How Far Do The Pros Throw? (With Tips To Help You Throw Like They Do!)

I’ve been wondering recently how far the pros can throw, and I know some of you have wondered this in the past. So, I’ve been researching distance stats of professional disc golfers and I’ve found some really interesting things I’d like to share with you all.

So, how far do pro disc golfers throw? Most pros can drive accurately between 350 ft – 450 ft with the top pros able to drive more than 500 ft. This year at Pro Worlds (2018) Kevin Jones won the longest drive competition with a throw of 528 ft with David Wiggins Jr. right behind him throwing 525 ft.

Here’s a list showing the throwing distance of all the pros that took part in the longest drive competition this year at Pro Worlds.

NameDrive Distance
Kevin Jones528 ft
David Wiggins Jr.525 ft
Drew Gibson
519 ft
Garrett Gurthie489 ft
Seppo Paju
489 ft
Dylan Horst
474 ft
Anthony Barela468 ft
Benjamin Callaway450 ft
Thomas Gilbert450 ft
Zach Longeill441 ft
James Conrad
438 ft
Rick Steehler
438 ft
Thunder Schultz432 ft
Paige Pierce393 ft
Marshall Blanks387 ft
Brendan Orwig
357 ft
Peter Bures345 ft
Hailey King339 ft
Zoe Andyke291
Hayley Flintoft273

Data from the PDGA official website.

What’s the longest drive ever?

Pro disc golfer David Wiggins Jr. holds the record for the longest drive ever with an incredible distance of 1,109 ft. He did it throwing an Innova Blizzard Champion Destroyer. It’s actually a really great disc. If you like higher power drivers, I definitely recommend giving this one a shot. Here’s a link to Amazon for the best price.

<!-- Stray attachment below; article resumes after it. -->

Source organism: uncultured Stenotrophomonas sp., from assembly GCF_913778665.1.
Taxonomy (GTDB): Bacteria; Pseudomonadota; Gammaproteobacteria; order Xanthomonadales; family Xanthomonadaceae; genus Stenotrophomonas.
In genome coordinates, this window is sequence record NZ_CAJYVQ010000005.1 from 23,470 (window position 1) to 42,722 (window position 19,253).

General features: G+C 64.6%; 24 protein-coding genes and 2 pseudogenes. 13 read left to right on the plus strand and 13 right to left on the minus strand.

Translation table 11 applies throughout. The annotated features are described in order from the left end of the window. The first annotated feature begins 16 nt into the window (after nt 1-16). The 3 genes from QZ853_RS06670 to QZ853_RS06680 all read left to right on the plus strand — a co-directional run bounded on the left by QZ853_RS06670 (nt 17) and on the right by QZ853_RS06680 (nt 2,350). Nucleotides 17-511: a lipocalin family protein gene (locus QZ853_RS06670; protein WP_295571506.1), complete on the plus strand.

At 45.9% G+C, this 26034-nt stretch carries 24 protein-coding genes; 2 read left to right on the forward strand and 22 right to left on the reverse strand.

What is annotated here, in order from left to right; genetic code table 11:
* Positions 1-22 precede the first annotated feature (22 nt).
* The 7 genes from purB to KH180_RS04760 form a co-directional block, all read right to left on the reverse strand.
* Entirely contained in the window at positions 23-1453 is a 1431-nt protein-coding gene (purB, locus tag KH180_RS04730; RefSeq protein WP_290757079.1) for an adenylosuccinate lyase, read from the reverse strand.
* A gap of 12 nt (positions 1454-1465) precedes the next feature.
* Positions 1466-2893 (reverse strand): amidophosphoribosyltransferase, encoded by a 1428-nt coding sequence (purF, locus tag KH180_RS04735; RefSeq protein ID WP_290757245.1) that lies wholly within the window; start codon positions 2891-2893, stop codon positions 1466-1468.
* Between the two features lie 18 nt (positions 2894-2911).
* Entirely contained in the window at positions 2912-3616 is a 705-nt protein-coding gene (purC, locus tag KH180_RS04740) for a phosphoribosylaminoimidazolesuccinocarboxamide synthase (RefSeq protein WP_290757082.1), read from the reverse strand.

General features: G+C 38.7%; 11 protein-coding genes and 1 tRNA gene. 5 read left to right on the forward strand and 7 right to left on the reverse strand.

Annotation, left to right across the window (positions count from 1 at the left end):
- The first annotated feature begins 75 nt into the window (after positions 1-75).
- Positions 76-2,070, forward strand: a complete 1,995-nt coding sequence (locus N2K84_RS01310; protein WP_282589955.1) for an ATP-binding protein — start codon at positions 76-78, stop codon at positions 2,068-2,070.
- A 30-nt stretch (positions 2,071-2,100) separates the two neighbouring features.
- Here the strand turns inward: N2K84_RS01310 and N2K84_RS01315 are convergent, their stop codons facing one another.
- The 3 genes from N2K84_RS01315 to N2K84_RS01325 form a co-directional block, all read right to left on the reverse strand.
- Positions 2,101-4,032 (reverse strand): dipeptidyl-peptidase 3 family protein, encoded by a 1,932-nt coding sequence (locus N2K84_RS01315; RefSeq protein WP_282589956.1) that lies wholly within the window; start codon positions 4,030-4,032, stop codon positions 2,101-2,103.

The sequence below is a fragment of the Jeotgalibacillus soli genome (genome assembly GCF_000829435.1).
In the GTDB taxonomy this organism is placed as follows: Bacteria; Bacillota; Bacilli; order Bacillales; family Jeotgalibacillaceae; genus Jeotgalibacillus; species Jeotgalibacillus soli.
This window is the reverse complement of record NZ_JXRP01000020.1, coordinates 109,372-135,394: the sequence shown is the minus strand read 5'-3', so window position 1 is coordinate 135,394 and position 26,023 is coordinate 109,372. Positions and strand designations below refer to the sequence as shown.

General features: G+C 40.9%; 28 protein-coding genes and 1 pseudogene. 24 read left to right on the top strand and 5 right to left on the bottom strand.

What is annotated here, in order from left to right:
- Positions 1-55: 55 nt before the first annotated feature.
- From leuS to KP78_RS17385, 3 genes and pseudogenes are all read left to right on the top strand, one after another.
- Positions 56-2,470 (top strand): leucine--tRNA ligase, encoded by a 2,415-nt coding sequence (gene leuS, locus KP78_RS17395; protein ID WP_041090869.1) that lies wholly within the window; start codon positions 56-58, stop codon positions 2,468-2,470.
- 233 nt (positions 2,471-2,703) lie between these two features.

That is an amazing throw with amazing distance, but don’t think David Wiggins Jr. is throwing comparable distances on the course.

For example, his drive in the Longest Drive competition went 525 ft. Very respectable distance but less than half the distance of his world record throw.

The throw that got him the record was done in the dessert in ideal conditions with the wind pushing behind him at 38-42 miles per hour.

The video below is worth watching. You can see how he performs a 360 drive for maximum power, really getting the most out of the 13 power rating disc.

David Wiggins Jr. 1,109 ft World Distance Record

How can I throw like the pros?

We all want to be able to throw farther. It’s great to be able to step up to a tee and throw a disc 400 ft, but is that a realistic distance for the majority of disc golfers?

The fact for most of us is that a 200 ft drive is actually a pretty decent drive. The average hole distance at any given disc golf course will be right around 200-240 feet. So if you can reliably throw 200+ feet with good accuracy, you’re doing just fine.

But what about those of us that want to throw farther? What about that long 400 foot hole that you would just love to eagle? I firmly believe that with practice, getting the distance you want is attainable.

Here are some tips that, with practice, will help to increase your throwing distance:


Firstly, your grip is very important to a good long drive. I recommend a power grip or slight variation with the thumb on top and all four fingers down below.

Your grip should be firm but flexible. Not so tight that you’re bending the disc, and not so loose that it will come out of your hand too early in your throw.

The key to throwing for more distance is to make sure your fingertips are curled up under the lid of the disc creating as little surface area as possible. If your fingers are fanned out along the bottom of the disc, it creates more friction as the disc leaves your hand which robs you of some of your power.


The power of your drive doesn’t come from your arm or back muscles, it comes from your hips.

Just before your final step, your body should almost be facing in the complete opposite direction of where you want to throw. It sounds silly, but a good rule of thumb is to lead with your right butt cheek.